Sunday, October 30, 2016

Flashback: What Else Is New?

Surely, it wasn’t supposed to be like this.
The coordinator of our nascent New Force is struggling hard to defend his patriotic credentials.
A riled Dr. Baburam Bhattarai told an audience the other day that his genetic code was so pulsating with pure-bred nationalism that it needed no external certification of any kind.
Critics therefore need not comb through his comments and actions to detect deficits of patriotism, the former prime minister counseled.
That admonition, however, did not stop the one-time chief Maoist ideologue from denigrating the ‘false nationalism’ of those who derided the Nepali Congress and the communists as ‘anti-nationals’.
Therein is the root of our whole novelty riddle. You can’t keep trying to become new simply by castigating the old. Of course, the Panchayat/royalist days were rotten. Isn’t that why they are history? Get over it.
Yet our exemplars of originality continue to parrot old lines. They want to make Nepal a bridge between the Asian behemoths. The last king tried but was never given a chance. (For the record, the Lichchavis had already done that.)
The votaries of newfangledness want to make Nepal economically self-reliant. Even after all the mockery the partyless ‘Asian standard’ credo engendered? Since when have jokes provided the blueprint for serious action? And the anti-corruption platform? Can anyone really say when it stops becoming that and assumes the form of a political witch hunt, perceived or real?
Or do our political parvenu think the royalists and right-wing autocrats simply were the wrong people to do the right job? After all, Dr. Bhattarai and his fellow travellers long stuck with the notion that they could set right what the likes of Marx, Lenin and Mao correctly set out to do but botched.
To be fair, Dr. Bhattarai himself has presented a clear case for newness. While parties like the Nepali Congress, Praja Parishad, the CPN-UML and the UCPN-Maoist have served the country well, they have been unable to move with the times, he has repeatedly emphasized. At least he had the integrity to ensure that the Constitution was promulgated before setting out to criticize it.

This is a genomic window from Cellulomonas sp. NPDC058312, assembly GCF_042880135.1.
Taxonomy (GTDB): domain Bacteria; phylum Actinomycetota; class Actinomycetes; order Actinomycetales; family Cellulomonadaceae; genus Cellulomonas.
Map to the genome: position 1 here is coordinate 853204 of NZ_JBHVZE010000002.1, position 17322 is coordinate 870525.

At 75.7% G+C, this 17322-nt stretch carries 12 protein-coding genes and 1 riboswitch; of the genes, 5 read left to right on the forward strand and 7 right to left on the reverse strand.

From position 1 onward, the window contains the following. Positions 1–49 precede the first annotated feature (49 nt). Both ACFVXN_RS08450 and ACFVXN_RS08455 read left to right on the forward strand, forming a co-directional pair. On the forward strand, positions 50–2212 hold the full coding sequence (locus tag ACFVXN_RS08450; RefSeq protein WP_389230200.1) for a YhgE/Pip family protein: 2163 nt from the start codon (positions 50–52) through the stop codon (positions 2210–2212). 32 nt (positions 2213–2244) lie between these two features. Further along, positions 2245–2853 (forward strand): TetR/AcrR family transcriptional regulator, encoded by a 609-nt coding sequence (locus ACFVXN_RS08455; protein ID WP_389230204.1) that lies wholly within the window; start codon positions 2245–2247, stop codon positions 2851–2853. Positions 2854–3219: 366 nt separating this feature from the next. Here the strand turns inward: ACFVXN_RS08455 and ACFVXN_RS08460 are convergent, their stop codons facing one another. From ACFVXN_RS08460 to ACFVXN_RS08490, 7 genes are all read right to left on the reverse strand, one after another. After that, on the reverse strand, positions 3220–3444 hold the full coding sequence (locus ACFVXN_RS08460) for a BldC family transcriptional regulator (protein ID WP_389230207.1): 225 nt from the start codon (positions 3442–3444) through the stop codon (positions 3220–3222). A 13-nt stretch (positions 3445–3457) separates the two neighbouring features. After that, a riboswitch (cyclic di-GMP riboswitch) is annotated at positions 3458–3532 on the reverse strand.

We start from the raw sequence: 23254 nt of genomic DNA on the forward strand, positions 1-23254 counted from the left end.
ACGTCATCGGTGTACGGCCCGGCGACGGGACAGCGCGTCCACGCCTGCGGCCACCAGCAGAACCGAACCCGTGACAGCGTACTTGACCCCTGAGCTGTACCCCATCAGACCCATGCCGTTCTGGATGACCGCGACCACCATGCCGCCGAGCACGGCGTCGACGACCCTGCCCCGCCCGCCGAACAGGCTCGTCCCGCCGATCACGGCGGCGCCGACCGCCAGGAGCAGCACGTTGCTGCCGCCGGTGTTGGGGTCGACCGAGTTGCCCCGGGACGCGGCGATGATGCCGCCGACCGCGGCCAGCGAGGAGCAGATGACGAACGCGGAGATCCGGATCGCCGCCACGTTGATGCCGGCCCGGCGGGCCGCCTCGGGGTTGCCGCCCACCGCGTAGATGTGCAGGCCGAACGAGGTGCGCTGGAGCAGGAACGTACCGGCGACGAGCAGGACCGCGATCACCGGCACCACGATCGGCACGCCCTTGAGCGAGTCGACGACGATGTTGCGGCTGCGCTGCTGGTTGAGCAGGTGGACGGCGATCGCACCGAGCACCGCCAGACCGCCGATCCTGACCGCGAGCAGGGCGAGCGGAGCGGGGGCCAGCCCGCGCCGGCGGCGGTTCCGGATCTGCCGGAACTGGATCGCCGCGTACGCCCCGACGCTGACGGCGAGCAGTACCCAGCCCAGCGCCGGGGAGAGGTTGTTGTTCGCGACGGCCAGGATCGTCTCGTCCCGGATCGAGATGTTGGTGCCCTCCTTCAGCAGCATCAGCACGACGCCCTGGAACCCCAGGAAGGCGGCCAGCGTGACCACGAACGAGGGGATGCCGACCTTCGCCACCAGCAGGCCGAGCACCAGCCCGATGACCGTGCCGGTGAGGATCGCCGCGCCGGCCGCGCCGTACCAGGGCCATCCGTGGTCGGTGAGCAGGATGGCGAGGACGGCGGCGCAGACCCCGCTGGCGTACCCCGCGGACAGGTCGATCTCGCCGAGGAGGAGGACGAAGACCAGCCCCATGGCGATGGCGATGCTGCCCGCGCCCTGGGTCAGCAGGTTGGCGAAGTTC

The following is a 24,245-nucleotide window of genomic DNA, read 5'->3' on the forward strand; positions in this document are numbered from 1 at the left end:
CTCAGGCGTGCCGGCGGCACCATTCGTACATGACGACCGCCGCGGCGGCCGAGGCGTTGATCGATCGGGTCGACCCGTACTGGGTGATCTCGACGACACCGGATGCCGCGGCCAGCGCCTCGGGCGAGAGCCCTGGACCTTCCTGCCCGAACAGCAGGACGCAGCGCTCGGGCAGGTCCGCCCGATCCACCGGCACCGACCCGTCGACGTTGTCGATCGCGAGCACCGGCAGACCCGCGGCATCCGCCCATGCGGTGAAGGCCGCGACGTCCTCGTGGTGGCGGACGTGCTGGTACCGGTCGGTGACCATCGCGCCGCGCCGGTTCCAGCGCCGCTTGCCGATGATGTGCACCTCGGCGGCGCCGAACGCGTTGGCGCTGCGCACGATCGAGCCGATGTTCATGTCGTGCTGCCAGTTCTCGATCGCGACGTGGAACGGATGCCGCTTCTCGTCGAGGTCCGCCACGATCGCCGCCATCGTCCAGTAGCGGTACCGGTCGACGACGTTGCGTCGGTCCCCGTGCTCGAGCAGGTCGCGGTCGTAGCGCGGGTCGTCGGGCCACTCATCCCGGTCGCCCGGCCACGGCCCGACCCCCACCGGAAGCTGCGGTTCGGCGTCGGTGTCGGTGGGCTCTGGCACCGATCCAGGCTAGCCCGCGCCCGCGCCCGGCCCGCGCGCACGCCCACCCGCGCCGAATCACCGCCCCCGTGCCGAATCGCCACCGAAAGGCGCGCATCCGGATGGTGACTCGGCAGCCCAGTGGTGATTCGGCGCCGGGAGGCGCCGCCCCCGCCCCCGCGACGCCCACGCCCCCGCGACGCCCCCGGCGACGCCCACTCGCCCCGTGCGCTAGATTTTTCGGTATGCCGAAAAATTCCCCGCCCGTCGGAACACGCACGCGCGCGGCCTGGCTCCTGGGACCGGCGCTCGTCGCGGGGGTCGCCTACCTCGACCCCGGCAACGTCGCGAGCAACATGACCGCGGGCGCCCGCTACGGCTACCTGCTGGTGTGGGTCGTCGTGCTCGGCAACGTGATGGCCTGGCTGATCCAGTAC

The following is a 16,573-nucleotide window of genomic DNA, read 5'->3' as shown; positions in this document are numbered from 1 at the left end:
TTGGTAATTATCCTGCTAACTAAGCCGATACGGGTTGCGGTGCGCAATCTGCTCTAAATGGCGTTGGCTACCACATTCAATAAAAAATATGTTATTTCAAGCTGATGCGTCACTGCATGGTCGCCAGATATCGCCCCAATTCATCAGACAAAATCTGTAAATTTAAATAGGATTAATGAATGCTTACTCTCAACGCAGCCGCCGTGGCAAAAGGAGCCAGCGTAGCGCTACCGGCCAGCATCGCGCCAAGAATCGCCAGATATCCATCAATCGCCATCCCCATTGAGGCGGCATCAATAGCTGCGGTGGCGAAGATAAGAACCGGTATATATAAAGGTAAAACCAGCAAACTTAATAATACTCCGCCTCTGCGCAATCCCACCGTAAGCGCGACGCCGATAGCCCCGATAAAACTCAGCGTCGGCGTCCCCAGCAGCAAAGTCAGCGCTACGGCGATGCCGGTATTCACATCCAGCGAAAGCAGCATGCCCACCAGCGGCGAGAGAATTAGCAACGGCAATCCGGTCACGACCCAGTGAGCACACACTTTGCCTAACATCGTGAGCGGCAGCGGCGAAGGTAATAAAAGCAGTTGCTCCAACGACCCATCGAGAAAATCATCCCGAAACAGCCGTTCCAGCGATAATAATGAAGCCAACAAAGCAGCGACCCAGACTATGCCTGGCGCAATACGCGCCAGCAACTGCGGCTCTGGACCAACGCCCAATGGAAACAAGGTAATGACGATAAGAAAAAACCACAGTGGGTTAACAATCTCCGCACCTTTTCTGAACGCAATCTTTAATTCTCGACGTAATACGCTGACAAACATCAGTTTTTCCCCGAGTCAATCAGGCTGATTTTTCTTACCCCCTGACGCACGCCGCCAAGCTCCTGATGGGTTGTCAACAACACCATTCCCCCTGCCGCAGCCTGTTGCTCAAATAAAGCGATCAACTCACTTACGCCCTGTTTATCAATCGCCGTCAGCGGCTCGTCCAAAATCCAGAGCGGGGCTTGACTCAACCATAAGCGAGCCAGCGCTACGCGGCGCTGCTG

Espousing an inclusive approach, Dr. Bhattarai insists, the new entity is striving to formulate ideas and principles suitable to Nepal. This cluster of political has-beens, ex-bureaucrats and security officials and fading actors may or may not have the capacity to capitalize on the torpor in the mainstream. But there is a risk that it might be caught in one of its own. Although it has existed in a semi-institutional incarnation for a while, the new formation’s ideology bears little beyond traces of a center-left orientation.
And what’s with this insipid New Force appellation? Go get a better name first, preferably one that says something nicer. Even genes have been patented and copyrighted. The no-labels approach, if anything, is a non-starter in politics.

Originally posted on Sunday, April 10, 2016

Sunday, October 16, 2016

Trilateral Omission

Photo courtesy: Prakash Dahal
Darn it, they couldn’t let our exhilaration last a little longer.